A US Navy oiler slipped away from a fuel depot on the Puget Sound in Washington state last week, headed toward the central Pacific and into the storm over the Pentagon’s controversial green fuels initiative.
In its tanks, the USNS Henry J Kaiser carried nearly 900,000 gallons of biofuel blended with petroleum to power the cruisers, destroyers and fighter jets of what the Navy has taken to calling the “great green fleet,” the first carrier strike group to be powered largely by alternative fuels.
Conventionally powered ships and aircraft in the strike group will burn the blend in an operational setting for the first time this month during the 20-nation Rim of the Pacific exercise, the largest annual international maritime warfare manoeuvres. The six-week exercise began on Friday.
The Pentagon hopes it can prove the Navy looks as impressive burning fuel squeezed from seeds, algae and chicken fat as it does using petroleum.
But the demonstration, years in the making, may be a Pyrrhic victory.
Some Republican lawmakers have seized on the fuel’s price, which is $26 a gallon compared to $3.60 for conventional fuel. They paint the programme as a waste of precious funds at a time when the US government’s budget remains severely strained, the Pentagon is facing cuts and energy companies are finding big quantities of oil and gas in the United States.
Navy Secretary Ray Mabus, the programme’s biggest public booster, calls it vital for the military’s energy security.
But to Barack Obama’s critics, it is an opportunity to accuse the US president of pushing green energy policies even if they don’t make economic sense. The bankruptcy of government-funded solar panel maker Solyndra last year was a previous example of that, they say.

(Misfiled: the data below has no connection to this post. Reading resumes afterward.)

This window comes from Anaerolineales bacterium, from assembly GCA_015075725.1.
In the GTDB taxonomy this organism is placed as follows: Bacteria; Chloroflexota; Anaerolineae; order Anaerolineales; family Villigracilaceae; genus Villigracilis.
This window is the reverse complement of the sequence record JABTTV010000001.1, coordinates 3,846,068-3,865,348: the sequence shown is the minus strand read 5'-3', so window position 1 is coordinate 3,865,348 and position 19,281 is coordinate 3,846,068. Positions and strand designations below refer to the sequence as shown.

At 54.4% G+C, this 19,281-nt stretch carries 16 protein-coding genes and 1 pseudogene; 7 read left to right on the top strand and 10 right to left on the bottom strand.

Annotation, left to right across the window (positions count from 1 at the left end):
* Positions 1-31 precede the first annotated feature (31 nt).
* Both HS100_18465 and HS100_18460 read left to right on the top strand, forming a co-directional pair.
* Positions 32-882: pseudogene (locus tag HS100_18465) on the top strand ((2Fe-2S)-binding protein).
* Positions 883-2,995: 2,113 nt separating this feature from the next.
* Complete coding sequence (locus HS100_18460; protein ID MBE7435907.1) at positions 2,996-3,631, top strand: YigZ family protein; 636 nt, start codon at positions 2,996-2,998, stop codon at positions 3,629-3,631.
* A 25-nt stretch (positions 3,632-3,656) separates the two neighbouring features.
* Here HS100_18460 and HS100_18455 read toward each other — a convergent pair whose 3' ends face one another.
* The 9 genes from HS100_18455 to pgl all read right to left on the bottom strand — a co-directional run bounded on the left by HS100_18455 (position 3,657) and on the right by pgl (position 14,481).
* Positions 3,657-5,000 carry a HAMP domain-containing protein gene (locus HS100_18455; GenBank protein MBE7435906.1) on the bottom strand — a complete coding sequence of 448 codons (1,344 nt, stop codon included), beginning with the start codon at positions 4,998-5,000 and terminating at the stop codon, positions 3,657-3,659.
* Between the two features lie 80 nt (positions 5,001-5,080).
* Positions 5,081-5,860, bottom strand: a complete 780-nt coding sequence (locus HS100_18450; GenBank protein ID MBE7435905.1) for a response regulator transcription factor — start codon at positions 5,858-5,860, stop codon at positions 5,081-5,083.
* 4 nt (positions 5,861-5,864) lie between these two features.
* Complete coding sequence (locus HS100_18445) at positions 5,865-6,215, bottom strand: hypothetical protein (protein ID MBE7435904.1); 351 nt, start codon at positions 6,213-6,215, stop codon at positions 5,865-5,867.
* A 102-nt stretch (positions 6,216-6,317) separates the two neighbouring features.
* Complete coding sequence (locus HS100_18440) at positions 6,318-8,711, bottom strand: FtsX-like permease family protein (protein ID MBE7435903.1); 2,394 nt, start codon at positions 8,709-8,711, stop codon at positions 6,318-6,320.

The US Defense, Energy and Agriculture departments are jointly sponsoring a half-a-billion-dollar initiative to foster a competitive biofuels industry. Mabus and his counterparts at the departments of energy and agriculture are due to announce new investments in biofuels industry on Monday.
Senator John McCain, the top Republican on the Senate Armed Services Committee, expressed outrage over the costs of the fuel at a hearing earlier this year.
“I don’t believe it’s the job of the Navy to be involved in building … new technologies,” he said. “I don’t believe we can afford it.”
The biofuels effort is one of the most ambitious Pentagon energy programmes since then-Defense Secretary Donald Rumsfeld set up a task force in 2006 to find ways to reduce the military’s fossil fuels dependency, involving more than 300,000 barrels a day.
“The reason we’re doing this is that we simply buy too many fossil fuels from either actually or potentially volatile places on earth,” Mabus told a conference on climate and security last month.
He says the Pentagon can use its buying muscle – it is the largest single consumer of petroleum in the world – to guarantee the demand needed for biofuel businesses to produce at a scale that will eventually drive down costs.
“We use 2% of all the fossil fuels that the United States uses,” Mabus told the conference. “And one of the things that this means is that we can bring the market. And to paraphrase the old Field of Dreams line, if the Navy comes, they will build it.”
Mabus, a former Mississippi governor and ambassador to Saudi Arabia, aims for biofuels to supply about half of the Navy’s non-nuclear fuel needs by 2020, about 8m barrels a year.